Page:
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A Passionate Talk With Our Schools Chancellor

It was amazing to me that our schools chancellor Joel Klein was the same person I knew 25 years ago. He and I met during the Willowbrook Wars. He was one of the attorneys in the infamous federal class action lawsuit. It changed forever the way people who are mentally retarded are treated. It insured that there would be funding streams for group homes and day programs. It also became the model for other states nationwide.
I knew the power of successful class action suits. So, I had been following closely the federal class action lawsuit on behalf of the school children in the city.
On a frigid winter Friday afternoon I visited the chancellor at Tweed Courthouse on Chambers Street. It is just behind City Hall. First, I must tell you, the building is gorgeous! I know you usually use such a word for a woman, but this building rates it. The pillared exterior has a majestic 50-step granite staircase leading to gigantic carved wooden doors. The stately building has two active neon signs of walking figures on each side of the building that made me smile. It really makes you stop and wonder what’s up these steps.
Well, after taking the pyramid-like steps (there is an elevator on the ground level), I went through a security check (they made me leave my pen knife, attached to my keys, with them). I was met by Chancellor Klein’s press office representative. We walked past an amazing 54-foot-tall Roy Lichtenstein sculpture, standing imposingly and dramatically in the four-story central atrium. It was loaned to the Department of Education for $1 a year. There are tours you can take of the building. Simply call 311 for a tour of the Tweed Courthouse and City Hall.
We had our interview in the first floor of City Hall Academy which was created to serve 200 elementary and middle school students.
The chancellor, with pride in his voice, immediately took me to the map drawn on the rubberized floor. He said, “Show me where you live.” It was pretty easy to find, but I must admit I was delighted that they had a space for Bay Terrace, which is in Bayside, and rarely noted separately.
After chatting about “old times” from the ’70s, I asked the chancellor what he expected would result from the city schools’ class action lawsuit. I was thrilled to learn that he expects the $5.6 billion for programs and $9.2 billion for capital construction to become a reality and be available over a number of years.
Of course I asked him his wish list for the money and I must admit, having been a teacher for seven years, was thrilled by his answers.
I asked him bluntly, why he took on such an enormous challenge after having a successful legal career.
He earnestly answered, “Education changed my life. I grew up poor in the Woodside Housing Projects in Queens. It was my education that set me up for the career I had. I don’t mind taking on wars. I call this the “Education Wars.'”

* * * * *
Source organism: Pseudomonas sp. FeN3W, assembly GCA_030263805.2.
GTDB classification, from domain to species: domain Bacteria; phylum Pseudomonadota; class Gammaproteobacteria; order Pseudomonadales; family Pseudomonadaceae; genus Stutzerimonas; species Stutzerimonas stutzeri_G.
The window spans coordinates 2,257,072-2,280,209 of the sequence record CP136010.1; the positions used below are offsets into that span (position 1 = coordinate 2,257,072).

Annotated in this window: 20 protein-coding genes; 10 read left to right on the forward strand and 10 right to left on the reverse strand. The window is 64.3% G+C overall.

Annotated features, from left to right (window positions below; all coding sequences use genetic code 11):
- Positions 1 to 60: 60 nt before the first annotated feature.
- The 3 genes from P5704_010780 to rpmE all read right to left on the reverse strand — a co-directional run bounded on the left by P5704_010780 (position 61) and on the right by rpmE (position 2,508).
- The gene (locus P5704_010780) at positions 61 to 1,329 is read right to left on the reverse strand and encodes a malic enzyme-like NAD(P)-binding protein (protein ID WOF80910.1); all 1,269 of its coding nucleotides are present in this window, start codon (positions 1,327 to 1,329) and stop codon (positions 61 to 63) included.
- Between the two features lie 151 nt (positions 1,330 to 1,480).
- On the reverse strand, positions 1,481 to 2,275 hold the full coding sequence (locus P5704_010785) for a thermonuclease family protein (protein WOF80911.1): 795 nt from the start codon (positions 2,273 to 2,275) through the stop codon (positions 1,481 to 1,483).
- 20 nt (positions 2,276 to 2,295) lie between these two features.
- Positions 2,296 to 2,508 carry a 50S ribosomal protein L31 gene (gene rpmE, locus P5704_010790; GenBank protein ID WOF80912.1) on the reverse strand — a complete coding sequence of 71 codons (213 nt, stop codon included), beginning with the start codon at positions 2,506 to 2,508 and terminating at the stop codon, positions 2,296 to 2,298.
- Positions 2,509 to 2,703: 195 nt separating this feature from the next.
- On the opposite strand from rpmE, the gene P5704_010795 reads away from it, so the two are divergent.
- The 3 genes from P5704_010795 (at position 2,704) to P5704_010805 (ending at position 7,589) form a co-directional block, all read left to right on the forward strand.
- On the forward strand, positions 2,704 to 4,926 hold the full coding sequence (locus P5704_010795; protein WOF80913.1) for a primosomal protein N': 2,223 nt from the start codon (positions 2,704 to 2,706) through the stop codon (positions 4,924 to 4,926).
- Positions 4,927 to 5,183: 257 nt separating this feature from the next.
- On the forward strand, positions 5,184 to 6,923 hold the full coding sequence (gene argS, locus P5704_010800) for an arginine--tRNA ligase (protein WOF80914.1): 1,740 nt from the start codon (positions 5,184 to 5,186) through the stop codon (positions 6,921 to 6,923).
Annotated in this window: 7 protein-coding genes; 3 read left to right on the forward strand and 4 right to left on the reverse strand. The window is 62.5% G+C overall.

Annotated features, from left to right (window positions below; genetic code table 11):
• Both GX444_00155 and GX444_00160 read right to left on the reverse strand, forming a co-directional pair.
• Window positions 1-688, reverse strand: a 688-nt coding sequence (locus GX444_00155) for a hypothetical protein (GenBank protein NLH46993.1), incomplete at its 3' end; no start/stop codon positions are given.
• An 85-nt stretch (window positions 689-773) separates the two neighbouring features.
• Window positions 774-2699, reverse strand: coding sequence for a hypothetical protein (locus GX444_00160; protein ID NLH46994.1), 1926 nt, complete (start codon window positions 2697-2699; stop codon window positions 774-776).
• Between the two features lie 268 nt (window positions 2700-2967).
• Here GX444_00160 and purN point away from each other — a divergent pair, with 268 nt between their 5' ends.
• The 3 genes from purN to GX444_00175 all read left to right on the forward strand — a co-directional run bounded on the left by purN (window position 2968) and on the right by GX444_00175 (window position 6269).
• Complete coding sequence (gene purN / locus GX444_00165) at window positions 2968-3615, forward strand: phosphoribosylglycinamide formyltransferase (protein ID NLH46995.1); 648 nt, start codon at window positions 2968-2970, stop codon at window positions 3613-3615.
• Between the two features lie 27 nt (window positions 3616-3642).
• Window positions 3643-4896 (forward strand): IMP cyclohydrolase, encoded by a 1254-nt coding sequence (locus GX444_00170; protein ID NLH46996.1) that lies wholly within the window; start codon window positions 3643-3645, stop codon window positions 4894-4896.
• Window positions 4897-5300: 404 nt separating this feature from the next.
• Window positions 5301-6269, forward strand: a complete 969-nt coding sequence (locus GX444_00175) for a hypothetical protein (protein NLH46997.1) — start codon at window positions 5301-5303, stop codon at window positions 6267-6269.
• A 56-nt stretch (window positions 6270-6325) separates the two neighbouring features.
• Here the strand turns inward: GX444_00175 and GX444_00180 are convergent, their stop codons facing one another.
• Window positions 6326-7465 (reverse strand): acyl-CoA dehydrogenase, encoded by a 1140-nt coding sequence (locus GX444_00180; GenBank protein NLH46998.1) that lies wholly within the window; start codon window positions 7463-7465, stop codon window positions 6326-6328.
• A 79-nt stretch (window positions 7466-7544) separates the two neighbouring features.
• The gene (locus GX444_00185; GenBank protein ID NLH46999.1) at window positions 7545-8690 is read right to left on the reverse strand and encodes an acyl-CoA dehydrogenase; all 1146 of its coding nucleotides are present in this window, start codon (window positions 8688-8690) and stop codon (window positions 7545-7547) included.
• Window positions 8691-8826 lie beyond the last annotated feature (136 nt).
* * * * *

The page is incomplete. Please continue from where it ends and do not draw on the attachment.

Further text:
He hopes to remain chancellor and see the mayor re-elected to enact his plans.
He bluntly said, “If we’re going to succeed with our changes, we need teachers who are led by great principals. We must build trust for the changes with the parents, the principals and the teachers,” he explained. “They are all part of a team. These kids are our lives. They must be supported and respected.”
With the recent announcements of the closing of many parochial schools, I asked Klein if he is considering buying or leasing the closed schools. He enthusiastically said, “Yes. I’ve met with the Bishop and now our teams are working out the details. We’ll take everything they have and make them ready for school in September. Where we need to, we’ll bring in the school construction teams and make any renovations necessary.”
With the huge diversity of Queens, I asked him how he expects to meet the language communication problem.
He adamantly stated, “Every child must be taught English and the families work with us.” He added that he respects the multiple languages of parents. He has increased the number of translators and interpreters available to parents. Bi-lingual literacy classes for parents are available and encouraged all over the city.
He concluded our meeting by saying, “It’s been the greatest 2-1/2 years of my life. I’m proud of the leadership training Program for principals, the creation of parent coordinators in every school and the structural changes in the system.”
He repeated his belief that, “I’d love to do this job for four more years. You don’t change jockeys in the middle of the race.”
I think he takes seriously his war on education – there are so many children’s lives at stake. I hope he succeeds. He’s a warrior from the streets of Queens with a mayor as passionate as he is. It doesn’t get better than that!

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